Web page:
Background: Survivin is a novel secreted inhibitor of apoptosis protein. It is overexpressed in various human cancers, but is undetectable in healthy differentiated tissues. To investigate the role of anti-apoptosis-related gene expression, the survivin protein was studied in subjects with primary brain lymphoma. Methods: The medical records of 18 patients with primary brain lymphoma (PBL) were analyzed. Survivin expression in tumor cells was determined using an immunohistochemical assay using mouse monoclonal antibodies to survivin. Cell phenotype classifications were evaluated using CD79a, CD20, CD3, and CD45RO biomarkers in paraffin-embedded specimens. Results: The results of the immunohistochemical assay showed that 14 of the 18 (78%) individuals with PBL had overexpression of survivin in virtually all tumor cells. These 18 immunocompetent individuals had positive immunoreactivity for CD79a, CD20, which revealed the characteristics of diffuse large B-cell lymphoma of the brain. Conclusions: Our preliminary findings suggest that the apoptotic inhibitor, survivin, may be an important biomarker in the development, pathogenesis and tumorigenesis of primary brain lymphoma, and may also be a candidate target molecule for therapeutic intervention. Further investigations with a larger sample size are recommended.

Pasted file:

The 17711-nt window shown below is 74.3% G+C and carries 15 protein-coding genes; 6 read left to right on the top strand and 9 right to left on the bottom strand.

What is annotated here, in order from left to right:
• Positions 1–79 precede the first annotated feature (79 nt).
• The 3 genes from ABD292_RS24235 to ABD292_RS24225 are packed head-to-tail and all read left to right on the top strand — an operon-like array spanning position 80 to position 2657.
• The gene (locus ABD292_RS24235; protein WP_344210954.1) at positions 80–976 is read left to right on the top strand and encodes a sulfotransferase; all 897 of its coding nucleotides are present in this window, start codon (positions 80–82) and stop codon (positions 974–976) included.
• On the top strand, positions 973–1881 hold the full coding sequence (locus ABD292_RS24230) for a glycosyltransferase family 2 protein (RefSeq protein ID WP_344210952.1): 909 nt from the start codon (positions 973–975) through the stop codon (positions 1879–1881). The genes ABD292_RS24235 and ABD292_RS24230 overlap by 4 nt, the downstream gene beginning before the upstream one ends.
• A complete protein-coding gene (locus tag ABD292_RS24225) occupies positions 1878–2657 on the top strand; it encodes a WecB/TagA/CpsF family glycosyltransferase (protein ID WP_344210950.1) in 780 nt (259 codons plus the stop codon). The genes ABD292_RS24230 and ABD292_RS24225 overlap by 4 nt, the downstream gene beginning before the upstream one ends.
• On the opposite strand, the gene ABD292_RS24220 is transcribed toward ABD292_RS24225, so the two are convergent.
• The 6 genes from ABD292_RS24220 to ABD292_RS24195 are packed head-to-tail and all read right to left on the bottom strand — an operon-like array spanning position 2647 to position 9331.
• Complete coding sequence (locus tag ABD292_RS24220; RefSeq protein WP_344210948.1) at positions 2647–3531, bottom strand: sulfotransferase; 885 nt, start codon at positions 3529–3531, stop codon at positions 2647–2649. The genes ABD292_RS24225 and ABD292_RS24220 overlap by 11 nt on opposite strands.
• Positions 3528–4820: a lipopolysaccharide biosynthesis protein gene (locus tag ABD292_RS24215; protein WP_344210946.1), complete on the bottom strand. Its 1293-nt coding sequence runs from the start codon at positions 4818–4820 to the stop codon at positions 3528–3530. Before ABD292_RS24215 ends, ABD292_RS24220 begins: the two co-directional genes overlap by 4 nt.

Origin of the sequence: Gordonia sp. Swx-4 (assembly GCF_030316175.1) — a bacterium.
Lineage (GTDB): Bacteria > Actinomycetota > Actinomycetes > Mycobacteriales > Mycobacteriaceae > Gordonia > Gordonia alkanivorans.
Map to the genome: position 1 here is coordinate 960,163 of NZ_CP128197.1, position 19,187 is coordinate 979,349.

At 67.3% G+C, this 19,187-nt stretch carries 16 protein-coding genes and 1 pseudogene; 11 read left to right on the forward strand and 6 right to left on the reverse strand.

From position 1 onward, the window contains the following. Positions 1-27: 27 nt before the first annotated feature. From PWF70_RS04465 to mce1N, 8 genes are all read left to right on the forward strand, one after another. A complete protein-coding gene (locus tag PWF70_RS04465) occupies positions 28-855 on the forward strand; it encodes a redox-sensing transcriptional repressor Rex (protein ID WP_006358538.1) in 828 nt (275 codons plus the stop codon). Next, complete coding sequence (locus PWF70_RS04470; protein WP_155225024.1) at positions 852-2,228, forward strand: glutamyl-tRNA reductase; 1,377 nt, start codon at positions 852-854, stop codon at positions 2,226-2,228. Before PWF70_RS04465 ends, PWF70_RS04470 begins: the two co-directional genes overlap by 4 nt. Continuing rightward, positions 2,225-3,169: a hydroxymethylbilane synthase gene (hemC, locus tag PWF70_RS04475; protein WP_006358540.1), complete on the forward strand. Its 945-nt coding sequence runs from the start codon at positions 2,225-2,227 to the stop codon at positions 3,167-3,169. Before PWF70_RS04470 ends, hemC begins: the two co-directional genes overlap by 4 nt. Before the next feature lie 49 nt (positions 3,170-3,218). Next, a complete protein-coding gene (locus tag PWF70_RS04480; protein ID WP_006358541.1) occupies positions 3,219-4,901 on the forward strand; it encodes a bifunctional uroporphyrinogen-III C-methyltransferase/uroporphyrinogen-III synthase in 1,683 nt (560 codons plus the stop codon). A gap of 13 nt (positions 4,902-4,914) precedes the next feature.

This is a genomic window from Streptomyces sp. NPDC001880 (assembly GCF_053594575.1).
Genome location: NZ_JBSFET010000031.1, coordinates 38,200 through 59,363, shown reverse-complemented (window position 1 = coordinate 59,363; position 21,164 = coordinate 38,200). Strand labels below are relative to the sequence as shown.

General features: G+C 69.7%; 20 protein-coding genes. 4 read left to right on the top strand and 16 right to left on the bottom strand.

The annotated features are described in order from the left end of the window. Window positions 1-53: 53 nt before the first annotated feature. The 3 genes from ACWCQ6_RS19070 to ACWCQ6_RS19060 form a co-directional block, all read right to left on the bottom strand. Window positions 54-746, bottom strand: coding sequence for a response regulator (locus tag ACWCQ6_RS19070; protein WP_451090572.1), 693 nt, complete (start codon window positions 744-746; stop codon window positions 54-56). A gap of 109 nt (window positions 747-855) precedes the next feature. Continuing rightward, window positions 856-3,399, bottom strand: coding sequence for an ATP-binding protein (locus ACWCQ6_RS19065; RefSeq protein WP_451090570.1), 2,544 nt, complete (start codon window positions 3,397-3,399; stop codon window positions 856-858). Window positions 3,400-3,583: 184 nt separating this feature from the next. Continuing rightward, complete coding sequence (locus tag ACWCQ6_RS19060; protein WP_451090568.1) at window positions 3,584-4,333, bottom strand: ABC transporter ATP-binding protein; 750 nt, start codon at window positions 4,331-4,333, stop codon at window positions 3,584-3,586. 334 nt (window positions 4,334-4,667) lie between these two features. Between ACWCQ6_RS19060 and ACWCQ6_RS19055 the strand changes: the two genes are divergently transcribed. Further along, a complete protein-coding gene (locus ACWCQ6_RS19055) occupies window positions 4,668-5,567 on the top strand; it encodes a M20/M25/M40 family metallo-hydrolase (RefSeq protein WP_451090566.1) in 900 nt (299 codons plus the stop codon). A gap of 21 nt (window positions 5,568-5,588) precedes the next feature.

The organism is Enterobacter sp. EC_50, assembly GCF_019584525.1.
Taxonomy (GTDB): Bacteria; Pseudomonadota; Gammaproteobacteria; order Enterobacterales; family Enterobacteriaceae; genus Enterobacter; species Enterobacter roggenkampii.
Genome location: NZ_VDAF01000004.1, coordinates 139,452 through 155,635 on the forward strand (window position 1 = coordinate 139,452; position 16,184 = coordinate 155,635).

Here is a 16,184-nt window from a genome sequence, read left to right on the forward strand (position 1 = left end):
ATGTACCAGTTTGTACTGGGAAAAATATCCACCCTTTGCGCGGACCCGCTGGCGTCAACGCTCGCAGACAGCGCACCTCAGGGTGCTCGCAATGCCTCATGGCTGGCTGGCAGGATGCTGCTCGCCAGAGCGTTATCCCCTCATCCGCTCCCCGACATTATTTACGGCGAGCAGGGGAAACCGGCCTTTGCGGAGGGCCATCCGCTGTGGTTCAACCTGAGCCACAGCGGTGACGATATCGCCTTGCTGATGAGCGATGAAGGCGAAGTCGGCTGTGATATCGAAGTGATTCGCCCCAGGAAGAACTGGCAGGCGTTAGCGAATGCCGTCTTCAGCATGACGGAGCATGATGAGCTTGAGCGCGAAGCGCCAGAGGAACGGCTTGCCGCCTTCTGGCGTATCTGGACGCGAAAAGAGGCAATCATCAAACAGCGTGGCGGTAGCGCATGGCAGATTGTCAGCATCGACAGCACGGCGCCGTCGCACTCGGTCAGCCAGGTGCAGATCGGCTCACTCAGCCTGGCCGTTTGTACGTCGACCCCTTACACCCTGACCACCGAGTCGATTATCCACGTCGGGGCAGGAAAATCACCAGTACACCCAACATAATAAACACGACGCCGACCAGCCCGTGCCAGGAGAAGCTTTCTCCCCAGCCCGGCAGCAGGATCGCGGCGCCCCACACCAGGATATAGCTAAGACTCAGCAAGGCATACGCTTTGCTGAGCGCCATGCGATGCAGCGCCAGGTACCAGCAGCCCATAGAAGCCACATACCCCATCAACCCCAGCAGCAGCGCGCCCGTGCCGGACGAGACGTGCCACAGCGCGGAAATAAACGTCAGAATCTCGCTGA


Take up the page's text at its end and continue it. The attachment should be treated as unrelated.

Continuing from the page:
|Number of pages||7|
|Journal||Journal of Medical Sciences (Taiwan)|
|Publication status||Published - Feb 2005|
- Brain lymphoma
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